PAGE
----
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Scuffles as Ivory Coast votes on divisive constitution

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Ivory Coast's President Alassane Ouattara casts his vote in the ballot box, at a polling station in Abidjan, on October 30, 2016, during a vote for a referendum on a new constitution. Voters in Ivory Coast went to the polls on October 30, 2016 to determine the fate of constitutional changes that President Alassane Ouattara says will help end years of instability and unrest linked to the vexed issue of national identity. / AFP PHOTO / SIA KAMBOU

Ivory Coast’s President Alassane Ouattara casts his vote in the ballot box, at a polling station in Abidjan, on October 30, 2016, during a vote for a referendum on a new constitution. Voters in Ivory Coast went to the polls on October 30, 2016 to determine the fate of constitutional changes that President Alassane Ouattara says will help end years of instability and unrest linked to the vexed issue of national identity. / AFP PHOTO / SIA KAMBOU

Ivorians voted Sunday to determine the fate of constitutional changes the president says will help end years of unrest but which have alarmed the opposition, with scuffles erupting at dozens of polling stations.

The package put to the country’s 6.3 million voters is being boycotted by the opposition and has left much of the electorate confused, analysts say.

Commentators say turnout is the main question, as there seems to be little doubt the changes will be approved given the boycott.

Two opposition coalitions claimed turnout was very low, estimating only between three and seven percent of eligible voters had cast a ballot. Official figures have yet to be released.

“The results… show that the project and President Alassane Ouattara (have) been rejected by the people,” Ivorian Popular Front (FPI) head Pascal Affi Nguessan told AFP, claiming a “resounding success” for the boycott call.

“It is up to President Ouattara to draw conclusions (…) Either he withdraws the text, or he resigns,” he said.

An electoral commission source has said the counting should be finished “by the end of Monday, Tuesday at the latest”.

President Ouattara’s revised constitution would create the post of a vice president, and set up a senate, a third of which would be nominated by the head of state.

It would also suppress a contested clause on national identity — the so-called “Ivorian-ness” clause — which took effect in 2000 and stipulates that both parents of a presidential candidate must be born on Ivorian soil and not have sought nationality in another country.

– ‘Ivorian-ness’ issue –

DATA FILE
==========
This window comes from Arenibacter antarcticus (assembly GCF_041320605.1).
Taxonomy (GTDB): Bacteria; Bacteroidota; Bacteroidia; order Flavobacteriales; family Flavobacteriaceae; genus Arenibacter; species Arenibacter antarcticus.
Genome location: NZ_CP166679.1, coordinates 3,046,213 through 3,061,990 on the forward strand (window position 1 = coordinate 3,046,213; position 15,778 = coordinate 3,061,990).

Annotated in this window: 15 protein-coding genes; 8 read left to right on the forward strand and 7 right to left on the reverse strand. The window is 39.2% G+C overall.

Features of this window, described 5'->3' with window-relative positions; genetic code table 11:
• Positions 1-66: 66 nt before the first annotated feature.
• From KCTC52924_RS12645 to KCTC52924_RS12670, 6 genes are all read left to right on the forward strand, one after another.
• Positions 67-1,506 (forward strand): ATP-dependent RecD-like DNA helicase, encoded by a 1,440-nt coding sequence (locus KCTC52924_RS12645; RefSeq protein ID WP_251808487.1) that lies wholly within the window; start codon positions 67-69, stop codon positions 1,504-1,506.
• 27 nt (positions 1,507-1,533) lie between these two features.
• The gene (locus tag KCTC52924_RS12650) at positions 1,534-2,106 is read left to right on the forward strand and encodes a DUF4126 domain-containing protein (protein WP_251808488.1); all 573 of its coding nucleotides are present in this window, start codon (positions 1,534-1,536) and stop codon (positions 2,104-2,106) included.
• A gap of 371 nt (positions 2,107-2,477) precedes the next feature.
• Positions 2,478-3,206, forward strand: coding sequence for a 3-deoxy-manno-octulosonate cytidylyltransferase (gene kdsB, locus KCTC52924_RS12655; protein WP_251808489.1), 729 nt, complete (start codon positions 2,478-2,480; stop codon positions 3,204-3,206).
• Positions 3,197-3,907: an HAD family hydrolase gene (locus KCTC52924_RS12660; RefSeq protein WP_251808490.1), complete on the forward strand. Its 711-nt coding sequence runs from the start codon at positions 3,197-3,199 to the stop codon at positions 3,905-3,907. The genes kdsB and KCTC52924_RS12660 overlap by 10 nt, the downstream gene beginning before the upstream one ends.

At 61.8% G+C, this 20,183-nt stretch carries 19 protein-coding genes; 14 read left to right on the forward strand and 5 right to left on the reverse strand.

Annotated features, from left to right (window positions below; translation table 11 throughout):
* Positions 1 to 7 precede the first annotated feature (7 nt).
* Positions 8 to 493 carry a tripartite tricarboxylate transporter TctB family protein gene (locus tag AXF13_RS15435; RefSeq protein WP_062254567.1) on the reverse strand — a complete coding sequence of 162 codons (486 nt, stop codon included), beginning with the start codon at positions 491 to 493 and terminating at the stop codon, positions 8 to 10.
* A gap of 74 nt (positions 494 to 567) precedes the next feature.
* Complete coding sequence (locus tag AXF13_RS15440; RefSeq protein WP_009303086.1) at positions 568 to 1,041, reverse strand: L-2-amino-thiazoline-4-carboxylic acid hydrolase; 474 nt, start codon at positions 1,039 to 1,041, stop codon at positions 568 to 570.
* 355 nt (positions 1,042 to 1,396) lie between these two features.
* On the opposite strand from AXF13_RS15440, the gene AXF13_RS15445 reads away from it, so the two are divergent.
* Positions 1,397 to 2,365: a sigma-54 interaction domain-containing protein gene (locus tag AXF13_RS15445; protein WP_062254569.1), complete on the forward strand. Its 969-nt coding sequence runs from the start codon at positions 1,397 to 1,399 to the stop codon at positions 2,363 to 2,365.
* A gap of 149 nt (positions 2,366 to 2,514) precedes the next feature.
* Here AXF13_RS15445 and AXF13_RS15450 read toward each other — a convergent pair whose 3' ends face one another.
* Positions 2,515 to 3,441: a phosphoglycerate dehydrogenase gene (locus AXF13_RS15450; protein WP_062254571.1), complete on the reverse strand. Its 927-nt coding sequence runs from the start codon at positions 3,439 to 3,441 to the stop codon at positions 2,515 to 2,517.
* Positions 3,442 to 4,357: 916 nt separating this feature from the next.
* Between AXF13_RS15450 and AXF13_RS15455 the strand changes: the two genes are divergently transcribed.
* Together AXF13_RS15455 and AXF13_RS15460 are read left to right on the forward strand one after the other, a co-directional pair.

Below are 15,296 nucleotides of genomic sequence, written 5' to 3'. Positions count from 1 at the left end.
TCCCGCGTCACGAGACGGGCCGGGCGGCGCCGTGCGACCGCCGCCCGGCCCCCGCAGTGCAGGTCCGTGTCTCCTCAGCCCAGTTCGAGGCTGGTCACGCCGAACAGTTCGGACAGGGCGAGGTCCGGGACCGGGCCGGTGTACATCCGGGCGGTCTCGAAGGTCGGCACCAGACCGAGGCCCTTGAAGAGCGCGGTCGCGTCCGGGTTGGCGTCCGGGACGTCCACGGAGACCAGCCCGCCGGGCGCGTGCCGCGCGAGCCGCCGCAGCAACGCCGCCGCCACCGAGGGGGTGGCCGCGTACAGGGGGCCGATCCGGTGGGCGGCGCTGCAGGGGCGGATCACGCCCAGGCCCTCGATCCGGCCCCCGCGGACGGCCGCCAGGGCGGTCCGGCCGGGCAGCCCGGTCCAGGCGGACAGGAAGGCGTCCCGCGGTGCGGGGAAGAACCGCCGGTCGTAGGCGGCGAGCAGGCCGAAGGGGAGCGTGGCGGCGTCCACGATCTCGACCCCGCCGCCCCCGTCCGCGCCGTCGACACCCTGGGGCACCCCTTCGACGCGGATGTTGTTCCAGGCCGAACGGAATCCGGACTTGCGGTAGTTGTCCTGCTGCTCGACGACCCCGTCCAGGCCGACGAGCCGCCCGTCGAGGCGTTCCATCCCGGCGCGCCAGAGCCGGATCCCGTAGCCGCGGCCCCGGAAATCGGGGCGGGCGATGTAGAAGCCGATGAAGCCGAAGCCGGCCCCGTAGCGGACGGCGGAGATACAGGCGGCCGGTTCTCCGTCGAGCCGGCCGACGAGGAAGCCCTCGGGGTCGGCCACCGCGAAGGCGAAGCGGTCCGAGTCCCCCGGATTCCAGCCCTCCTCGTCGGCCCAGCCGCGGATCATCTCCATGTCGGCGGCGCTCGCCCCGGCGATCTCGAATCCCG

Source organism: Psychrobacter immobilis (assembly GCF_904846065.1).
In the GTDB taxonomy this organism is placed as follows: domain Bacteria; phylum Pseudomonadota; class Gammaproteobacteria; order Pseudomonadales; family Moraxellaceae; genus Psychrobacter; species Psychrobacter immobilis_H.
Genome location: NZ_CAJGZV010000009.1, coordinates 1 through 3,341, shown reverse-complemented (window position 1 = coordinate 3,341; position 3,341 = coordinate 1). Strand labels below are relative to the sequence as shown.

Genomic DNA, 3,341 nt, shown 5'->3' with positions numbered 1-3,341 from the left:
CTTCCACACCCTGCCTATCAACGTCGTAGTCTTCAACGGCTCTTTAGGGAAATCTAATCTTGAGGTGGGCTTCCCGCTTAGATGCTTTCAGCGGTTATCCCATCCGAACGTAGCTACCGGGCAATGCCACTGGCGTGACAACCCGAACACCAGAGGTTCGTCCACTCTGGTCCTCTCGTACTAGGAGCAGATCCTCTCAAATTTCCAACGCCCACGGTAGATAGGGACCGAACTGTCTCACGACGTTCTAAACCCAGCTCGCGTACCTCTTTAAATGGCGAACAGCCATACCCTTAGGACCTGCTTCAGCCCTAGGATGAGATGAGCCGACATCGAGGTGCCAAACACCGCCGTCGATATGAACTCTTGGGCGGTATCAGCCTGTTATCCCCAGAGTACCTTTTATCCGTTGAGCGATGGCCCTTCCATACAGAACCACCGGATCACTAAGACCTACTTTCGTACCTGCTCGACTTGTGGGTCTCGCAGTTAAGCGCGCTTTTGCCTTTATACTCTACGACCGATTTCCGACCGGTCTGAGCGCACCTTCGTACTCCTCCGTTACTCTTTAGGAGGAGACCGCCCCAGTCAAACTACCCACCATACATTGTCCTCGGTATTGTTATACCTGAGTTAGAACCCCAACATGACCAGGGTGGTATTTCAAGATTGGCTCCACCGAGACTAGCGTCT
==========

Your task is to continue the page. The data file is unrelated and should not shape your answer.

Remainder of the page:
The issue of identity has contributed to years of unrest in the West African country, which suffered a coup in 1999, a civil war in 2002 that split the country between its north and south, and a bloody post-election crisis in 2010.

The electoral crisis led to months of post-poll bloodshed with then-president Laurent Gbagbo refusing to step down.

Some 3,000 people died and Gbagbo is now on trial in The Hague for crimes against humanity.

Shortly after the polls opened, trouble broke out in the economic capital Abidjan and elsewhere, with groups of youths storming several voting stations and damaging equipment, Interior Minister Hamed Bakayoko said.

Bakayoko described incidents at “around 100” of the country’s 20,000 polling stations.

“They started by throwing stones… then they came in and broke everything…. They told us to stop working ‘because the constitution doesn’t meet the people’s expectations’,” an official, Nandy Bamba, told AFP.

“It’s a way of intimidating (us) but we are not afraid,” said trader Bahdjata Cisse who voted in favour of the changes.

With the outcome in little doubt, the participation rate will be the main issue.

After the 1999 coup, the current second constitution was approved in August 2000 by 87 percent of votes cast, with a participation rate of 56 percent.

The opposition and some observers believe Sunday’s vote will need at least a similar turnout to be legitimate.

AFP journalists noted no large crowds voting, with a survey by AFP showing turnout of between 20 percent and 46 percent at a selection of polling stations around the country.

Casting his ballot at an Abidjan school, Ouattara appeared confident.

“It is essential for our nation’s future to turn the page on the crisis created by the constitution of the year 2000,” he said.

Ouattara is from Ivory Coast but his father was born in neighbouring Burkina Faso and the issue of “Ivorian-ness” raised a hurdle in his bid for the presidency.

The proposed new constitution, which parliament has overwhelmingly approved, would see the creation of the post of vice president, who would appear on the ballot with presidential candidates.

The government claims the idea is to ensure continuity if the head of state dies or is incapacitated.

– ‘Little engagement’ –
Critics have speculated that Ouattara is trying to line up a successor for when his term ends in 2020.

Ouattara “is treating Ivory Coast as if it were his personal property,” Nguessan has said previously. His FPI party was founded by Gbagbo.

“What he is offering is less than a constitution. It is a will and testament designed to distribute his country to his successors so it stays in the family.”

Some voters welcomed the chance to have their voices heard.

“I am voting for the sake of my children,” 61-year-old TV engineer Soro Seydou told AFP in the nation’s second city Bouake.

Others, however, had vowed to stay away.

“There is little engagement,” said researcher Meite Mamoudou who, like many observers, expected that many people simply will not have bothered to vote.



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